When you work on something for a while, it’s easy to forget how far you’ve come. You know: it’s that old frog in the pot metaphor, except the outcome is sometimes – as in this case – positive.
Change happens, even if it seems like it didn’t.
I’m getting a good reminder of that right now as I recreate a project I did about 10 months ago that apparently didn’t end as well as I’d hoped ….
Right now I’m in day 3 of 3D printing a pedestal for a sculpture I sold last year at the big Hidden In The Hills studio tour, The patrons who purchased the sculpture have a big glass entryway in their home that opens onto a domed area. Beneath the dome is a stainless steel inset ring in the floor that complements the dome above.
They were looking for a light, airy sculpture to place there, and found it in my piece Rush (above, right). But they needed a pedestal. He noticed some of the 3D printed sculptures I had at the show and asked if I could print a pedestal for his new sculpture.
Yeah, I could have made it in steel in a couple of hours, but I understood that he wanted something unique – besides my sculpture, of course. And I could print it for him because I have this huge printer, which can print 34 inches in diameter and up to 4-1/2 feet tall.
I had only had the printer for a couple of months and was still pulling out my hair trying to get past the hardware, software and filament challenges to get the damn thing to print reliably, but I thought, “How hard could it be?” Famous last words ….
They wanted to put their new sculpture in place as soon as possible and, with the holidays looming, I got started right away.
Because of the stainless steel circular accent in their entryway floor and the sculpture’s oblong base, I decided to make the bottom of the pedestal round and have it rise to an oblong shape.
I’ll spare you the gory details except to say that my challenges with the printer were not over.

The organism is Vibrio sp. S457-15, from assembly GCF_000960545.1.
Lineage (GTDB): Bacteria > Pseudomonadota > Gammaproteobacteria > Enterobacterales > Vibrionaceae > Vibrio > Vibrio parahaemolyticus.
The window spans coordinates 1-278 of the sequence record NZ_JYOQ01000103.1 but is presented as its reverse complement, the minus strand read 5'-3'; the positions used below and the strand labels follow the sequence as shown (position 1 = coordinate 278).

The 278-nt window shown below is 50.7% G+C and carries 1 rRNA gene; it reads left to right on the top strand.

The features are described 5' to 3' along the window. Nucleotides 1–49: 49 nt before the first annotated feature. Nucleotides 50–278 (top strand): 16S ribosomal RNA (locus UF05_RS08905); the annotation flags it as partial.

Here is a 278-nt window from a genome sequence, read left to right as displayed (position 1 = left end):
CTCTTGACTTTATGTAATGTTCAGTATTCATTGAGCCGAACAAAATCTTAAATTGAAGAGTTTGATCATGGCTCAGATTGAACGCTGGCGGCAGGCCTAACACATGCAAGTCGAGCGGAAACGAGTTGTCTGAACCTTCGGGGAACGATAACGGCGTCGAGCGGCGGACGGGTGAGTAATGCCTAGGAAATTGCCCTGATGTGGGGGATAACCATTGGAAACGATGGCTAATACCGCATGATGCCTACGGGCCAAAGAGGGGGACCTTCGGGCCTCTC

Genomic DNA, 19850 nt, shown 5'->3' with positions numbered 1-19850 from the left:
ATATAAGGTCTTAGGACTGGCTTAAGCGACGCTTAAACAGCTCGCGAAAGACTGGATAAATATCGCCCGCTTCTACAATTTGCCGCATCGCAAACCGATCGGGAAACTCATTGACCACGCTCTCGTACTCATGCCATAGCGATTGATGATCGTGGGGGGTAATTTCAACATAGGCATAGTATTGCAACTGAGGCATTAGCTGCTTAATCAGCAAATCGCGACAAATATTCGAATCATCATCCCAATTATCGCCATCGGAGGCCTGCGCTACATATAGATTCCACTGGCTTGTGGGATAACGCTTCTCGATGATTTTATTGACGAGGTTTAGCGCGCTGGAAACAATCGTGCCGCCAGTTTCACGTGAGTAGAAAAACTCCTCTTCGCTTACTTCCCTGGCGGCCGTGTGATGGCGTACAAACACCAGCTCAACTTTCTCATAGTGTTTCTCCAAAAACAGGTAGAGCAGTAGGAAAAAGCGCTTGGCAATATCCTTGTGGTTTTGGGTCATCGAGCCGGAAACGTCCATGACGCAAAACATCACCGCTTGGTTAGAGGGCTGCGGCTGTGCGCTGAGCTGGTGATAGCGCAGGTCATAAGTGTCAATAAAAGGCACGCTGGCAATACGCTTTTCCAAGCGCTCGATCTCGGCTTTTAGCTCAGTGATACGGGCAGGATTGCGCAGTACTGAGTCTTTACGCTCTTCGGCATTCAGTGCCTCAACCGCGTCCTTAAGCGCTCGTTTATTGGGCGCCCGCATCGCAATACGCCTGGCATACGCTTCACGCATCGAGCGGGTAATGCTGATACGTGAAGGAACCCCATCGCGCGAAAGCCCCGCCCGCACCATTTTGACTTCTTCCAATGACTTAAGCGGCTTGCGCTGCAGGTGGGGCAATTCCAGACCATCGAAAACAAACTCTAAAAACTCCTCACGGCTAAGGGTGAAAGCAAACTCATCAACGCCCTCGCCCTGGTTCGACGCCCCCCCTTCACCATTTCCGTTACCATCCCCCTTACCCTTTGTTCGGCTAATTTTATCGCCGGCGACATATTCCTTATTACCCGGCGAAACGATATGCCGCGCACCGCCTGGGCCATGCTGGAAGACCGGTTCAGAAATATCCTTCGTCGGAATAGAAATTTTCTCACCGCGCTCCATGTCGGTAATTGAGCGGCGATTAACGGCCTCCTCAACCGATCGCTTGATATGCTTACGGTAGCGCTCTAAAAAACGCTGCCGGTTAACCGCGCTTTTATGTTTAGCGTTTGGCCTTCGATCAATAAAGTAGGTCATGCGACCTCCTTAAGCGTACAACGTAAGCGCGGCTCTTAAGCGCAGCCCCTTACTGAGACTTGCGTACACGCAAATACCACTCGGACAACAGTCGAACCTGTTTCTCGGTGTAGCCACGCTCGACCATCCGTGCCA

It took three tries, four 5-pound spools of filament and five weeks to get the pedestal to print, and the result was not what I expected. There were bands where I had speeded up or slowed down the print – a slower print speed makes the finish appear shinier. That was fine, but there was also a section that was almost spongy that you could see light through.
I was frustrated and knew my patrons wanted the pedestal, which had already taken far more time than I thought it would, not to mention the amount of time, stress and dollars I’d invested in it.
At that point, I figured it was as good as I could get it. Later, I’d discover that a bracket on the 3D printer had broken, which explained the spongy section.
Now, almost a year later, I’ve learned a LOT. With Steve Graber’s help, I’ve also stabilized and improved the hardware, replacing some of the problematic parts. I’ve built my Fiendishly Clever Device to ensure there are no bulges in the filament. The software has caught up to the fact that some 3D printers can now produce items that take millions of lines of code. And I’ve gotten a better handle on heating, cooling and print speed.
So when my patron contacted me recently and said the pedestal was failing, I offered to reprint it for him. It was the right thing to do.
Sure, I was nervous. I still am – this is only Day Three of four. But this time the pedestal is printing beautifully.
This experience gives me a great opportunity to realize how much better things are going than they were a year ago. I still have some false starts and a fair amount of wasted filament. I still have some sleepless nights – like last night when I had to make sure the 5-pound spool of filament didn’t run out – but in general, I’m sleeping better.
And that is definitely the difference between day and night.